Who can I expect to see at the bar?

Carat staff are die-hards at The George on Great Queen Street. MediaCom - like PHD and MindShare - has its own bar, Rich's, but its staff are catholic drinkers too, distributing themselves across the area in pubs such as The Lamb and The Perseverance, both on Lamb's Conduit Street, The Square Pig on Procter Street or The Queens Larder on Queen Square.

How should I break the ice?

Congratulations on the Radio Advertising Awards or the Merlin pitch for MediaCom, or best of British in the agency of the year category at the Media Week Awards for MediaCom and Carat.

Topics to avoid?

Don't mention Vodafone in The George. Or the Merlin pitch, come to that. And management is a bit of a sore point if you happen to run into any ITV people.


South Bank

What's the media scene?

Southwark is well away from the pulsing media nodes of Soho and Fitzrovia, but Mediaedge:cia, GMTV, IPC, TalkSport, the Financial Times and Ofcom all make their home in this rural spot.

Who can I expect to see at the bar?

It's all a bit more spread out than central London, so locals really are locals down here. MEC's TV department can often be found in The King's Arms on Roupell Street, while the Rose & Crown is on the agency's doorstep in Paris Gardens, and Imbibe, further down Blackfriars Road, is another haunt.

IPC's devotion to The White Hart in Great Suffolk Street is further evidence of the strictly geographical logic behind favoured pubs. IPC's pickier drinkers choose The Refinery in the Blue Fin building or Baltic on Blackfriars Road, and just for the Wallpaper crowd, there is Skylon in the Royal Festival Hall.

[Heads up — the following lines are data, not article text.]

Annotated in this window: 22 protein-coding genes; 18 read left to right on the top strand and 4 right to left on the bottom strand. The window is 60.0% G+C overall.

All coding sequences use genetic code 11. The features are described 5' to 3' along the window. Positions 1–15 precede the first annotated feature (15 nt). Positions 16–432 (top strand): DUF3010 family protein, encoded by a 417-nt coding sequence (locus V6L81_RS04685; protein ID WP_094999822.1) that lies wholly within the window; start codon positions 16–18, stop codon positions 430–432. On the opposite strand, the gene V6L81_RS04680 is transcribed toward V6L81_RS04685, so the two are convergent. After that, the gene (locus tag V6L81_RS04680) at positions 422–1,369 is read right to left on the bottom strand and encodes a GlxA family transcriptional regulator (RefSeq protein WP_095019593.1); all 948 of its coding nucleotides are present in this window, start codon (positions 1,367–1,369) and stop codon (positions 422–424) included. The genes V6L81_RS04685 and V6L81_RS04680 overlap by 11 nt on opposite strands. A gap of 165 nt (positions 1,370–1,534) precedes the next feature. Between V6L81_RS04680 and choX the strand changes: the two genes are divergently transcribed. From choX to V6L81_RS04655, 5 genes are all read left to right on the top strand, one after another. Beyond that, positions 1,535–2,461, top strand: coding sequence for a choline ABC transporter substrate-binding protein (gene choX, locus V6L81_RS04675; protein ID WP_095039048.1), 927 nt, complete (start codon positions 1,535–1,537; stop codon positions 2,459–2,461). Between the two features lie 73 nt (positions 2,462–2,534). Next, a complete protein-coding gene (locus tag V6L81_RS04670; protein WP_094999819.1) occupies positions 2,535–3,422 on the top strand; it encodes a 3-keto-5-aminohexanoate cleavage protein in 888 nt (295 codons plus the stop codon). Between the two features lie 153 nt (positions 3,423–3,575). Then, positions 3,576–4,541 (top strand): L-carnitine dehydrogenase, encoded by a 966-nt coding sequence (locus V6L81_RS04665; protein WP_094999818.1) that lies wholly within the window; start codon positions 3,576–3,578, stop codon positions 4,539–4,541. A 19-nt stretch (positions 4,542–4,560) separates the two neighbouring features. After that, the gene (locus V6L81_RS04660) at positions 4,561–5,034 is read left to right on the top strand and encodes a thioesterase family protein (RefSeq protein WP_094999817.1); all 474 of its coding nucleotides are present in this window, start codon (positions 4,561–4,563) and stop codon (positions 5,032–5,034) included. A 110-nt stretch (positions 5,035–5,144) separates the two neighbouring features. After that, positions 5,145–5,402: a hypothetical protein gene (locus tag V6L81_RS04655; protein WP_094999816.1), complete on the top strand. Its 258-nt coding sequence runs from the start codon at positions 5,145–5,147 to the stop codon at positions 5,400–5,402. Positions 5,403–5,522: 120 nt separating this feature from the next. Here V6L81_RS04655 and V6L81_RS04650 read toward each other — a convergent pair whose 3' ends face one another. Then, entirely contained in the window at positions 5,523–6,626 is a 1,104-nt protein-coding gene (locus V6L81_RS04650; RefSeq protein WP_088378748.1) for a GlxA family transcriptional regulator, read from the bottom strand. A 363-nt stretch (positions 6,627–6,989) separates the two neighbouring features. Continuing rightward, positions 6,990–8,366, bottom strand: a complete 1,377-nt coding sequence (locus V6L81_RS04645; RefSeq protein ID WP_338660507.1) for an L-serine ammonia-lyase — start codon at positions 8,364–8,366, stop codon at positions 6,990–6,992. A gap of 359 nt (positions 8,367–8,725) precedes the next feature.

How should I break the ice?

Are you talking about Baltic? It's not actually cold, that's just a name.

Topics to avoid?

Don't mention the Tories in earshot of nervous Ofcom types in the pubs around Southwark Bridge.


Farringdon/King's Cross

What's the media scene?

Initiative and UM live in Farringdon, Hurrell Moseley Dawson & Grimmer is based further up Farringdon Road and Guardian Media Group is settling into its smart new offices in King's Cross.

Who can I expect to see at the bar?

The Guardian and Observer types have left the Coach and Horses on Farringdon Road behind, and they have a more fragmented drinking scene now they have moved up the road to King's Cross.

The Cross Kings, the Lincoln Lounge and The Fellow, all on York Way, are vying for the title of GMG's new favourite local, along with the King Charles I on Northdown Street, The Driver on Wharfdale Road and Canal 125 on Caledonian Road.

Back nearer The Guardian's old turf, UM and Initiative frequent The Priory on St John Square, The Green and The Crown Tavern on Clerkenwell Green, and The Jerusalem Tavern on Britton Street, without prejudice. Meanwhile, HMDG has the bars of Exmouth Market right under its noses.

How should I break the ice?   

In pubs loyal to The Guardian, talk of Radiohead or organic beetroot ought to get a conversation started.

Topics to avoid?

The long-term future of The Observer is obviously assured, but it has been a nervous time.


City and East End

What's the media scene?

Somewhat mixed. CityAM lives in the area it serves and Lawson Muncaster's associates can be found in The Bull, off Bishopsgate. Head east into Shoreditch and you will find Last.fm, Poke, Glue London and any number of trendy digital firms. Further out still are News International in Wapping and Trinity Mirror in Canary Wharf.

Who can I expect to see at the bar?

The Foundry in Shoreditch is probably the default media pub and Miles Lewis, senior vice-president of European advertising sales at Last.fm, recommends it for unscheduled encounters with denizens of the so-called Silicon Roundabout. Shoreditch House gives more senior drinkers an excuse to come out east, although not quite as far east as Sun locals such as The Caxton and The Old Rose in Wapping.

How should I break the ice?

Say: "Is that a new iPhone?"

Topics to avoid?

Nathan Barley jokes are old hat in Shoreditch. And Wapping is probably not the place to air your opinion that if you charge for news websites, people will just switch to the BBC.